Not true for the mayors and governors. Certainly not true for Bill de Blasio in New York City, who was mocked ceaselessly for having the gall to run for president while holding one of the most prominent and challenging executive positions in America. Strange that few in the media snarked as Kirsten Gillibrand undertook an equally hopeless quest for the White House. Neither Democrat attracted support or much in the way of endorsements. Both were gone from the race so quickly it’s hard to remember they ran at all. But Gillibrand, as a senator, isn’t expected to answer to millions of people each day. The reopening of schools during a pandemic, the savagery of the police, and the uncollected garbage just aren’t her problems. She is allowed to pontificate in D.C., vote on bills, give speeches in the hope they will go viral, and head on home.

The funny thing about Congress is the individual lawmaker has so little tangible power. Leadership controls the flow of legislation and the funds funneled to districts. AOC’s Green New Deal isn’t happening right now because Nancy Pelosi isn’t interested. For someone like Robert Moses, who controlled the destinies of millions, the idea of becoming a congressman would have been laughable. In New York City, the House delegation, for all their new star power—welcome Jamaal Bowman and Ritchie Torres, hello again AOC—has little to do with how we eight million city residents live our lives. They have barely any control over the public schools, public transit, our taxes, our tenant laws, the police, or the hospitals. If Andrew Cuomo does something they don’t like, they can meekly write him a letter or put out a statement, as Ocasio-Cortez recently did over cuts to the city’s Department of Education budget. They can get together, though, and tweet. If Democrats take control of the Senate, they will have the power to shovel us some more federal money. But it will be Cuomo, looming over us all, who will probably decide how it all gets divvied up.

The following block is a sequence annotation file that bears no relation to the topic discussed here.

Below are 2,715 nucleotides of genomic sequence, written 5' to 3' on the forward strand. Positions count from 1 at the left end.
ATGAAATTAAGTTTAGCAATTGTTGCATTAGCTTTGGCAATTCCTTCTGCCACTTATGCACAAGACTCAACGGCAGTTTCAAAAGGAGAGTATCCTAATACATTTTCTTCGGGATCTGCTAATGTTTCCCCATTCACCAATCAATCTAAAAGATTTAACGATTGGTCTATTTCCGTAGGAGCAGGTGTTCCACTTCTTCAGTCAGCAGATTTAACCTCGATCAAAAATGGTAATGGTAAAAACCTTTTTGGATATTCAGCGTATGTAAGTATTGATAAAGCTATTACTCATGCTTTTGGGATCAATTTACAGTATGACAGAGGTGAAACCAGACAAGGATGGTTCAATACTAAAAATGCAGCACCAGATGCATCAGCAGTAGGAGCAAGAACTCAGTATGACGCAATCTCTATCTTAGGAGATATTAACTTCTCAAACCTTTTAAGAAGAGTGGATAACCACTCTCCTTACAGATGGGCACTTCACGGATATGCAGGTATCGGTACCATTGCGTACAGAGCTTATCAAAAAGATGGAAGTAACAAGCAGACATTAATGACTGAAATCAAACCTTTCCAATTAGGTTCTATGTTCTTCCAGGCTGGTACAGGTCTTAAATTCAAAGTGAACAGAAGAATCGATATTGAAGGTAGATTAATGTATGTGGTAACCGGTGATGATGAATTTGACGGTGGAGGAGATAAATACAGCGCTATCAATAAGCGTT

Why run for mayor? You get all the blame when the apple goes rotten and little of the credit when it’s fresh and shiny. As a member of Congress, you can pick and choose your issues buffet-style, and never be accused of letting crime spike in your district or the schools fail their children. Congress—and all legislatures, generally—can be fairly easy ways out. And I say this as someone who literally ran for a legislative position. Ultimately, mayor of New York City should be a prize, because for all the ways Albany hamstrings the office, the mayor is in charge of budget north of $80 billion. The mayor oversees hundreds of thousands of city employees. It is not a ceremonial office nor is it one that can be easily performed through TV hits. Public schools and police are very real and grave responsibilities. The mayor can be an American policy leader; progressives deserve their own versions of Giuliani or Koch, whose incendiary law-and-order legacies have, for too long, defined the narrative of this city. If done right, mayor is a heroic gig. Everyone should want it.